“The airborne particles are collected via the extraction unit and the machine base is cleaned every 30-40 parts to remove chips,” explains Howlett. “Swarf is automatically blown from the work area as we have a through-tool air blast. This capability keeps the cutting tools at an optimal temperature, clears the work envelope and improves processes such as tapping and deep-hole drilling. The air blast works at 6.2 bar and has been a revelation for us. It stops the tapping process from binding-up, is more productive and delivers extended tool life.”
In conclusion, Howlett says: “Fanuc have been an outstanding machine tool partner. The reliability and machine uptime is amazing, while the service and applications team are extremely helpful and supportive. In short, the technology, speed and capability of the RoboDrill series is perfect for our business.”
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Achieving productivity beyond sliding heads

Almost 78 years after Tenable Screw was founded by a Swiss watchmaker as a manufacturer of screws, the company has become one of the UK’s largest subcontract producers of turned parts.
With three manufacturing sites in Marlborough, Coventry and its headquarters in Wimbledon, Tenable has more than 250 machine tools that include 71 coil-fed Escomatics, 26 multi-spindle machines, 56 sliding-head turning centres and four fixed-head turning centres. The machines produce millions of components every month.

Committed to an ongoing culture of quality-assured engineering, Tenable Screw invests 10% of annual turnover in the latest technology to support its live base of over 250 customers. Part of this investment strategy has seen the arrival of a Tornos MultiSwiss 6X14.
The modern face of Tenable Screw sees the company manufacture everything from connector pins and sockets through to bolts, screws and much more for the electronics, instrumentation and control, automotive, aerospace, medical, defence, transport and telecommunications sectors in quantities that range from prototypes and small batch production up to runs of more than 100,000. With London property at a premium and the 45,000 sq ft Wimbledon headquarters packed with machine tools, the philosophy behind the MultiSwiss 6X14 purchase was to add flexibility and capacity to a business with limited floor space.
Commenting upon the arrival of the Tornos MultiSwiss 6X14, Tenable Screw commercial director Nigel Schlaefli says: “We initially acquired the MultiSwiss to alleviate capacity issues on our single-spindle sliding-head machines, while having the production capacity of multiple single-spindle machines in a floor area significantly smaller than five-to-six single-spindle machines. Although we initially used the MultiSwiss as a flexible centre that was supporting our single-spindle machines, like any subcontract manufacturer that has a fluid workflow, customer base and component types, the MultiSwiss is now dedicated to producing just one component family. Despite being restricted to a single family of parts, the productivity, precision, cost reduction and floor area benefits are evident.”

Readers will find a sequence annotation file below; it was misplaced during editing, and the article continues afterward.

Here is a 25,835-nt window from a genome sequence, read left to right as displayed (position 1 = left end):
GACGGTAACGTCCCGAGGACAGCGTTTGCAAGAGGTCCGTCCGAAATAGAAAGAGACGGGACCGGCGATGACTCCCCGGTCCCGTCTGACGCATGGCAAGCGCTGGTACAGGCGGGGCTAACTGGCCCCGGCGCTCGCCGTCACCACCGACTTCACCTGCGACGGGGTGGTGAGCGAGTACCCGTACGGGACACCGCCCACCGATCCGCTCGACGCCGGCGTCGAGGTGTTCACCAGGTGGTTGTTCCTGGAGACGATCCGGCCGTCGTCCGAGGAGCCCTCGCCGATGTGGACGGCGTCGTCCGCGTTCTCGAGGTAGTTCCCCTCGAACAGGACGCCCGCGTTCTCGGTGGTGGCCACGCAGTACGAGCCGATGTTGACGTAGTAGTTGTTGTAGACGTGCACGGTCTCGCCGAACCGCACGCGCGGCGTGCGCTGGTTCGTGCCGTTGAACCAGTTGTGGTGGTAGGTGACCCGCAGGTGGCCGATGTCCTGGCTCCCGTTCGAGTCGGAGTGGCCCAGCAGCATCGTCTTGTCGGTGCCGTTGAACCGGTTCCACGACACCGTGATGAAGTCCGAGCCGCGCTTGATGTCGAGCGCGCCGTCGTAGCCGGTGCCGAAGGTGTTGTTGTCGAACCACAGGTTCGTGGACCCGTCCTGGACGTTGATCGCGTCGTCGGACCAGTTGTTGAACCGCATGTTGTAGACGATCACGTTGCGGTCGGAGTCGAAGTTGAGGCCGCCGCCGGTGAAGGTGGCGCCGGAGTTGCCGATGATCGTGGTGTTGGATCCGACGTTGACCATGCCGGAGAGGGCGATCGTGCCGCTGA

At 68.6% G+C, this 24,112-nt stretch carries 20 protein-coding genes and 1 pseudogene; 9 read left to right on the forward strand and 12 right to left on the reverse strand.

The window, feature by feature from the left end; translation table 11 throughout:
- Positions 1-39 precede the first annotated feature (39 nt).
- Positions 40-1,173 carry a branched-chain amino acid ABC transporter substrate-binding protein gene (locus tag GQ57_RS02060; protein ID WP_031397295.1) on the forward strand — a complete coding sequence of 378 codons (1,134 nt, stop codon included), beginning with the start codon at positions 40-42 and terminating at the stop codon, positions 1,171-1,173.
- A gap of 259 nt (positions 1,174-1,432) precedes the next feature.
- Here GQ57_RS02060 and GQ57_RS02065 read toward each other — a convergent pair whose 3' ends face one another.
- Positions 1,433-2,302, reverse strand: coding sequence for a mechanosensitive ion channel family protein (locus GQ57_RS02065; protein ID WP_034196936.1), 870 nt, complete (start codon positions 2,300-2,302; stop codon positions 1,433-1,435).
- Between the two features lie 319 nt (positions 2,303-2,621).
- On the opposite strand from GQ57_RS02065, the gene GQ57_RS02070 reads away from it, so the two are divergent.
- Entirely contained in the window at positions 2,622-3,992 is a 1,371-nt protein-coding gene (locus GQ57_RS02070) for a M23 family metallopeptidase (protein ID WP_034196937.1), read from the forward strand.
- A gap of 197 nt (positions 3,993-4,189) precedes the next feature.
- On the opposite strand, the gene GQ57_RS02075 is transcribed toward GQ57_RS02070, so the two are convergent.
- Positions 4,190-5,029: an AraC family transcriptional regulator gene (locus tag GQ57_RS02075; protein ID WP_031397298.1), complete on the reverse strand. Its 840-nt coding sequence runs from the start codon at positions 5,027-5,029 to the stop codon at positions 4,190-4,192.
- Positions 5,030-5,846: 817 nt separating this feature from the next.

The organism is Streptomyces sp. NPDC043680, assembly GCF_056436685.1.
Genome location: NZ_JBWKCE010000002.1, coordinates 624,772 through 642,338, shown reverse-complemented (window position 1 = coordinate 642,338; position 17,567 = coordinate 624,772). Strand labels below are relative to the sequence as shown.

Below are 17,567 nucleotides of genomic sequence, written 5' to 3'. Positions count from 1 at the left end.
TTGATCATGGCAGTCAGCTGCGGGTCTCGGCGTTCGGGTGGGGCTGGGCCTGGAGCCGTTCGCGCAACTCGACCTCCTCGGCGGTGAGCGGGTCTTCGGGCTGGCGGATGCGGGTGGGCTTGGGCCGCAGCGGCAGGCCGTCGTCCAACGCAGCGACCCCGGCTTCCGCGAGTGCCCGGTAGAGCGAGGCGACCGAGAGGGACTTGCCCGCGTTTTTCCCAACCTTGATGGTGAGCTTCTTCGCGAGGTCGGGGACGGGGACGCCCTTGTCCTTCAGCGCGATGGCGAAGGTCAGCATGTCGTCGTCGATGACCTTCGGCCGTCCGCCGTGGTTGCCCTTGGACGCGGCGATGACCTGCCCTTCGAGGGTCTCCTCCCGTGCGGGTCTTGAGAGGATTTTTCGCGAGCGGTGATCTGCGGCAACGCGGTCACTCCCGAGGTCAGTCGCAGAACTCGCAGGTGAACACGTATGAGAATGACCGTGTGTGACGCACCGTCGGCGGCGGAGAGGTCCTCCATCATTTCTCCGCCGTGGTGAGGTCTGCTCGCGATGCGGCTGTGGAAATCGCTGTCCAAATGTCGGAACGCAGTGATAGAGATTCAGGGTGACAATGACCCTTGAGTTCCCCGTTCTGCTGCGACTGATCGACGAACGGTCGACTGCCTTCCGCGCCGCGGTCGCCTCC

Just a few months after installing the MultiSwiss 6X14, Tenable Screw won a long-term automotive contract. The family of parts comprises stainless-steel pins that require numerous external turning processes, as well as knurling, drilling and parting off. The UK contract demands 1,500,000 parts every year, a quantity equal to 30,000 parts per week. Tenable Screw trialled the automotive part on one of its sliding-head turning centres and the cycle time was 1.5 parts per minute. In stark contrast, the MultiSwiss 6X14 was capable of producing 9 parts per minute – an output equal to six sliding-head turning centres.
“We calculated that we would have needed to run six single-spindle turning centres for 24 hours a day to meet the contract capacity level,” says Schlaefli. “In comparison, the MultiSwiss 6X14 hits the same output by just running for 17-18 hours a day. This means we can run the machine during a day shift, change tools and re-stock the barfeed at the end of the shift, and then run for an extra 8-9 hours unmanned.

As with all manufacturers with relentless quality standards, Tenable Screw has a dedicated quality control department and its production adheres to ISO9001. With regard to production, Tenable applies SPC and CPK procedures to its manufacturing processes. The CNC manager responsible for more than 60 CNC machine tools at Tenable Screw, Paul Kelley, says: “If we were producing this automotive part on six machines there would inevitably be a variation in CPK values between them. Although the part has an average tolerance band of ±20 µm, the MultiSwiss easily maintains a band of less than ±10 µm, and this improves our CPK and SPC values considerably.
“What we have also found is that each spindle on the MultiSwiss works independently, unlike conventional multi-spindle or CAM-auto machines. This allows us to change the spindle speeds for each spindle and operation, which in turn considerably improves surface finishes and contributes to extended tool life compared with other production machines.”
Contributing to both quality and tool life is the hydrostatic spindle technology integrated into the Tornos MultiSwiss 6X14.
“Over an extended period of time, roller bearing technology on machine tools will generate wear and this results in diminishing component quality,” explains Kelley. “However, the hydrostatic spindle technology on the Tornos eliminates wear; this means precision and consistency will not reduce. The hydrostatic spindle also eliminates vibration in the spindle head and this enhances component quality and surface finishes.”